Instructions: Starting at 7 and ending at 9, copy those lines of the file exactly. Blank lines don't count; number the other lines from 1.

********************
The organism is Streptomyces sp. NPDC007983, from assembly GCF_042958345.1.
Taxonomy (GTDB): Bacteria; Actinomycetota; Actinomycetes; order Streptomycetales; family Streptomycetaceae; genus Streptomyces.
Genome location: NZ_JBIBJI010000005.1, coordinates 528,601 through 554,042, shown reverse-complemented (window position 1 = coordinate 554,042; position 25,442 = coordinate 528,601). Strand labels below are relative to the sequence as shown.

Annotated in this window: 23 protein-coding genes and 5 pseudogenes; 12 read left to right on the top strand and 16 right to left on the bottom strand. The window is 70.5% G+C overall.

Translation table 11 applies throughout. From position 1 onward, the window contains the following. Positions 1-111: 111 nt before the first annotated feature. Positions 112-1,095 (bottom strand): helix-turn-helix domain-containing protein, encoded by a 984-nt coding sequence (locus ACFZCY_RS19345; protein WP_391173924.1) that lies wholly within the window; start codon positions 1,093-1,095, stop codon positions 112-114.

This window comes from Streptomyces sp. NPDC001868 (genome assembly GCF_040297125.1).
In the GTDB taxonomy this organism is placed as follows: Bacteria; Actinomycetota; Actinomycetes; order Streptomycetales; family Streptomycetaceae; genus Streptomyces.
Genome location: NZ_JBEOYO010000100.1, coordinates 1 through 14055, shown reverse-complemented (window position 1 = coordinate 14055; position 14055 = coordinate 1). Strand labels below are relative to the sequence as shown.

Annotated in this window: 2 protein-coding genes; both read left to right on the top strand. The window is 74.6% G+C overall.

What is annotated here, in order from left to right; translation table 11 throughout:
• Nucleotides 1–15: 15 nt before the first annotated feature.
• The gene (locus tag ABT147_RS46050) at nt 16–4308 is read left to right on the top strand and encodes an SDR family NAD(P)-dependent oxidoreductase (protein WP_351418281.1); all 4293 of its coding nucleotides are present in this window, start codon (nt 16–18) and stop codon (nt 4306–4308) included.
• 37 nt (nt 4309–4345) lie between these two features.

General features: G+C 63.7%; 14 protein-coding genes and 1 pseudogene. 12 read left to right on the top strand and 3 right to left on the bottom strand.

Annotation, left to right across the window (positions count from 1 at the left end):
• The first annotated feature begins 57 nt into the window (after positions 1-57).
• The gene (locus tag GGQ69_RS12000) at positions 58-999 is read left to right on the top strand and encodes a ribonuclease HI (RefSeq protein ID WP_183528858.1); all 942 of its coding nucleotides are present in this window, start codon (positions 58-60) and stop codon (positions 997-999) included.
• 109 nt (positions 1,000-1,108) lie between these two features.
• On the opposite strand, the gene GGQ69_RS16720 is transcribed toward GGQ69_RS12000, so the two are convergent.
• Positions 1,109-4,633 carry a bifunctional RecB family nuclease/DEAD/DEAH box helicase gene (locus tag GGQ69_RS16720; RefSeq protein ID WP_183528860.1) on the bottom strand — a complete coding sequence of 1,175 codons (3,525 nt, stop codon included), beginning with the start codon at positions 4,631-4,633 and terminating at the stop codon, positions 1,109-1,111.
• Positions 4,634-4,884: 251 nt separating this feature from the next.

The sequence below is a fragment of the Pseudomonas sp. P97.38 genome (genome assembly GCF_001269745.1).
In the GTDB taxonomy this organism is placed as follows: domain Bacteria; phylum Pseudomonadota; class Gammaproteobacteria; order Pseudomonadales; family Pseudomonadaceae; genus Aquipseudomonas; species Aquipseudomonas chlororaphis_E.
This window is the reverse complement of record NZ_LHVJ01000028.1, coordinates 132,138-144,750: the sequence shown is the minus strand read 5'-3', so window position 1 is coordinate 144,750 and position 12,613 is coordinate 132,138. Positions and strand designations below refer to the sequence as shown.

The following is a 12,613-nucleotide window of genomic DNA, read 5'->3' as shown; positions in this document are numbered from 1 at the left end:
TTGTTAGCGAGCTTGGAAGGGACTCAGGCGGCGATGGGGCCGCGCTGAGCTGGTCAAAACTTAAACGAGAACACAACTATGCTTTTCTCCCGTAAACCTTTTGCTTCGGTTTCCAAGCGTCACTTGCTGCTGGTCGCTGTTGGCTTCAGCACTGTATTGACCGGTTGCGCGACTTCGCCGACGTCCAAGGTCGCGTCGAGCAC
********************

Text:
In the GTDB taxonomy this organism is placed as follows: Bacteria; Actinomycetota; Actinomycetes; order Streptomycetales; family Streptomycetaceae; genus Streptomyces.
Genome location: NZ_JBEOYO010000100.1, coordinates 1 through 14055, shown reverse-complemented (window position 1 = coordinate 14055; position 14055 = coordinate 1). Strand labels below are relative to the sequence as shown.

Annotated in this window: 2 protein-coding genes; both read left to right on the top strand. The window is 74.6% G+C overall.